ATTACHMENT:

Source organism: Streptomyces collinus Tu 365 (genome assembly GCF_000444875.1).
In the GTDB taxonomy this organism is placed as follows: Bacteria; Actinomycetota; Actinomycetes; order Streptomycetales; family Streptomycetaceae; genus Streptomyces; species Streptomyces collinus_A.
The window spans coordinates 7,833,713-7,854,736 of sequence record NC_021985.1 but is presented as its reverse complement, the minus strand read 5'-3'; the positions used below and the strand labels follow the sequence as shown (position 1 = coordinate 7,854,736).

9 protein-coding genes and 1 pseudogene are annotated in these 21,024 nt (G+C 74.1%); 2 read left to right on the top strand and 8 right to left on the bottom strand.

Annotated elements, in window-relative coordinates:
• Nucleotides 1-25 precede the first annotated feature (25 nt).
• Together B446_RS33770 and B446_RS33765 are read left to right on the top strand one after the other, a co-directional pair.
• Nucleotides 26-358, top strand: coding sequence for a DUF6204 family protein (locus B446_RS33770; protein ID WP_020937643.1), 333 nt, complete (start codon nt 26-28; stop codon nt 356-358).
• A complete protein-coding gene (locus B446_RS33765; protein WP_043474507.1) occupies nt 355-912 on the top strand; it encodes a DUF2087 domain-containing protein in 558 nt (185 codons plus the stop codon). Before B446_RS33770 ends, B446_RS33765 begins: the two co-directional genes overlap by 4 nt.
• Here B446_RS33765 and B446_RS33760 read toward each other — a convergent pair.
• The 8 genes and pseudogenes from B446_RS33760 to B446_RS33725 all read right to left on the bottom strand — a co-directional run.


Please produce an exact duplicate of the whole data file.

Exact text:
Source organism: Streptomyces collinus Tu 365 (genome assembly GCF_000444875.1).
In the GTDB taxonomy this organism is placed as follows: Bacteria; Actinomycetota; Actinomycetes; order Streptomycetales; family Streptomycetaceae; genus Streptomyces; species Streptomyces collinus_A.
The window spans coordinates 7,833,713-7,854,736 of sequence record NC_021985.1 but is presented as its reverse complement, the minus strand read 5'-3'; the positions used below and the strand labels follow the sequence as shown (position 1 = coordinate 7,854,736).

9 protein-coding genes and 1 pseudogene are annotated in these 21,024 nt (G+C 74.1%); 2 read left to right on the top strand and 8 right to left on the bottom strand.

Annotated elements, in window-relative coordinates:
• Nucleotides 1-25 precede the first annotated feature (25 nt).
• Together B446_RS33770 and B446_RS33765 are read left to right on the top strand one after the other, a co-directional pair.
• Nucleotides 26-358, top strand: coding sequence for a DUF6204 family protein (locus B446_RS33770; protein ID WP_020937643.1), 333 nt, complete (start codon nt 26-28; stop codon nt 356-358).
• A complete protein-coding gene (locus B446_RS33765; protein WP_043474507.1) occupies nt 355-912 on the top strand; it encodes a DUF2087 domain-containing protein in 558 nt (185 codons plus the stop codon). Before B446_RS33770 ends, B446_RS33765 begins: the two co-directional genes overlap by 4 nt.
• Here B446_RS33765 and B446_RS33760 read toward each other — a convergent pair.
• The 8 genes and pseudogenes from B446_RS33760 to B446_RS33725 all read right to left on the bottom strand — a co-directional run.